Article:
The Unbearable Lightness of AWS

Introduction

I’ve been using AWS for some time now, done one successful project with production deployments with AWS and currently doing a big data project with AWS. And I just love AWS. Why? Let’s list here some reasons why architect feels his life is full of unbearable lightness of AWS.

No Dependencies

I occasionally mentor junior architects in our corporation. Young lions are always so eager to get recommendations of the coolest bleeding edge technologies. But my first lesson to them is this: “Beware of all dependencies, of any kind”. If you have a dependency in your project or system you will always be — dependent of it. If you want to use some framework, library or component — always assess that that it will save time or money, or bring some essential stability or performance to the system that will compensate the dependency that you are locking yourself into. The same applies to infrastructure. I remember the old days when starting a new project we had to guess beforehand (dependency) what kind of servers we think we are about to need for development, testing and running production, send orders for them (dependency), wait for some guy to install servers to some data center (dependency), wait for another guy to open firewalls (dependency) etc. Cloud infrastructure has liberated us from all that. I as an architect am no more dependent to some ordering process, or some tech guys to do some installations. I don’t have to guess beforehand what we are going to need. I start small to save customer’s money and pay as I go. I add services to my infrastructure solution in an evolutionary manner without needing to wait anyone else. Everything happens a lot faster in the cloud era. And time is money, and saved time is saved money.

No Low Level Stuff

In the old days some enterprise architect might have chosen some application server, some db server and some integration platform, and then we as application architects and developers just had to live with the realities and glue everything together and possibly do quite a lot of plumbing (low level stuff) to make everything work together. Not anymore. I really do love the AWS ecosystem. Amazon Web Services has a great portfolio of anything an architect would need for building an enterprise system: networks, virtual servers, databases as services, queues and notifications as services etc. And the best part is that all services really are high level services that integrate to each other beautifully — you really can use AWS services as building blocks to implement your enterprise system.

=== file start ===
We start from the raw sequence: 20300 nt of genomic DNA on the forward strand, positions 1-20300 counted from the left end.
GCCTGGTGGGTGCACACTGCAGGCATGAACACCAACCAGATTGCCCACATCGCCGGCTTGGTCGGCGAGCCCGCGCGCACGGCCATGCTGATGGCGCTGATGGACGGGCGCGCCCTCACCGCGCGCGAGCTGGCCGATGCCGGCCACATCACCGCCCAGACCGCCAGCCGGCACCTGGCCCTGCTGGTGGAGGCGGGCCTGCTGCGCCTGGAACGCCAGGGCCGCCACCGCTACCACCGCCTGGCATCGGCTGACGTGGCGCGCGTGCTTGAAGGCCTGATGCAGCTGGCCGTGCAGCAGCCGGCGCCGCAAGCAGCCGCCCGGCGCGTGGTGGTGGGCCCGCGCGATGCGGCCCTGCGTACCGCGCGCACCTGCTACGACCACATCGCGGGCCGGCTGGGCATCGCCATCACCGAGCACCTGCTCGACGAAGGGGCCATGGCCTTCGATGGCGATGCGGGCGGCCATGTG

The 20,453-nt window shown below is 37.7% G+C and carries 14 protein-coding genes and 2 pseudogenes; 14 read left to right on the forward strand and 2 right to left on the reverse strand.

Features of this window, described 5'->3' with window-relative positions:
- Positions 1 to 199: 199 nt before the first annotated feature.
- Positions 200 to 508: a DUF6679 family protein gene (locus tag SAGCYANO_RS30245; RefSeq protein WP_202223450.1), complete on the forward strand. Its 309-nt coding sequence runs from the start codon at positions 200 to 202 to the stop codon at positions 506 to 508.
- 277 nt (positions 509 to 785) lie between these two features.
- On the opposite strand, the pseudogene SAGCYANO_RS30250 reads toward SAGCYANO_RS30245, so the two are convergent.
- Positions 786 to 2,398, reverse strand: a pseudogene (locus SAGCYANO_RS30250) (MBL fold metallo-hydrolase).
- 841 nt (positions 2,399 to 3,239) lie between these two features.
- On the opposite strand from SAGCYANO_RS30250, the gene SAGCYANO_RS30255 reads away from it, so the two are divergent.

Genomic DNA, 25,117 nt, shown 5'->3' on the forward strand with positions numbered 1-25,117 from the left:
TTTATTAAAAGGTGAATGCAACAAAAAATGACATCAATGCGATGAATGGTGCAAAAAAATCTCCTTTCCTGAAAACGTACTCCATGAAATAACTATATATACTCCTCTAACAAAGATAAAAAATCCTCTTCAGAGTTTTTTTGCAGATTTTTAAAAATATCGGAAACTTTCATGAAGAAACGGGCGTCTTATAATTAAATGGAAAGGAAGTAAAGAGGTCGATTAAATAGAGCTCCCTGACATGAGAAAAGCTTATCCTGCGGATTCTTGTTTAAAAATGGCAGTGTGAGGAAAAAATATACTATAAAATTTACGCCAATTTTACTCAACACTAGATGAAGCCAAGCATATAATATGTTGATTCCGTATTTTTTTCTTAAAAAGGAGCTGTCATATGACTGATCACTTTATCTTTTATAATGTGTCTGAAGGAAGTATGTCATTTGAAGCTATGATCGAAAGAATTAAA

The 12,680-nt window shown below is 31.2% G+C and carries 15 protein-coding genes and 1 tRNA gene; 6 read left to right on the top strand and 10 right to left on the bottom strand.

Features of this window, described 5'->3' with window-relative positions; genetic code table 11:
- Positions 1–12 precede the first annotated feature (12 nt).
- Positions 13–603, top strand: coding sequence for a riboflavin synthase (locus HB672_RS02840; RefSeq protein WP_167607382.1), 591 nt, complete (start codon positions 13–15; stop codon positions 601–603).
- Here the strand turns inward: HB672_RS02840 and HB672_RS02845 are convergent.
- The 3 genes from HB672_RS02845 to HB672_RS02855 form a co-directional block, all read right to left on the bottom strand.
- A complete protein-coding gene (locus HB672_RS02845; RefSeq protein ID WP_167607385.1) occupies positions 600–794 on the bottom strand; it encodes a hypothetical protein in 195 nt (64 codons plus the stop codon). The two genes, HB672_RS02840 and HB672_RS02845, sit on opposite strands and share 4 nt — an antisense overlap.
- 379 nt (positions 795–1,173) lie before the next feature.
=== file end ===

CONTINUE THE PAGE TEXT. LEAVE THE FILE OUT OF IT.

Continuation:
Explode Your Comfort Zone

In the old world most projects were somehow complex and slow — all kinds of servers and components that really didn’t integrate well together, and you had to specialize to some area, e.g. being an application architect. No more. Because AWS services integrate well together and you have less dependencies you need a lot smaller team and you can move on a lot faster pace than in the old days. You have more time and you have a chance to do a lot more yourself (no dependencies). You realize that instead of being just an application architect you get to be also infrastructure architect, enterprise architect, security specialist, database admin, performance specialist, tester, developer etc. — and it’s a lot of fun!

Point of No Return

Is there going back to the old world software development with all kinds of ugly and slow dependencies, uninteresting low level stuff that really didn’t bring any value to the customer or locking yourself into a pitiful small role in a mega project? No, I don’t think so. For customer using cloud is going to be a lot more cost effective way to build software (because it is faster and you need a smaller team) and also running production (economy of scale). And this is good news for architects and developers — you can explode your old comfort zone and start learning new skills, and you realize how much more fun building software is going to be now.

Written by

I’m a Software architect and developer. Currently implementing systems on AWS / GCP / Azure / Docker / Kubernetes using Java, Python, Go and Clojure.

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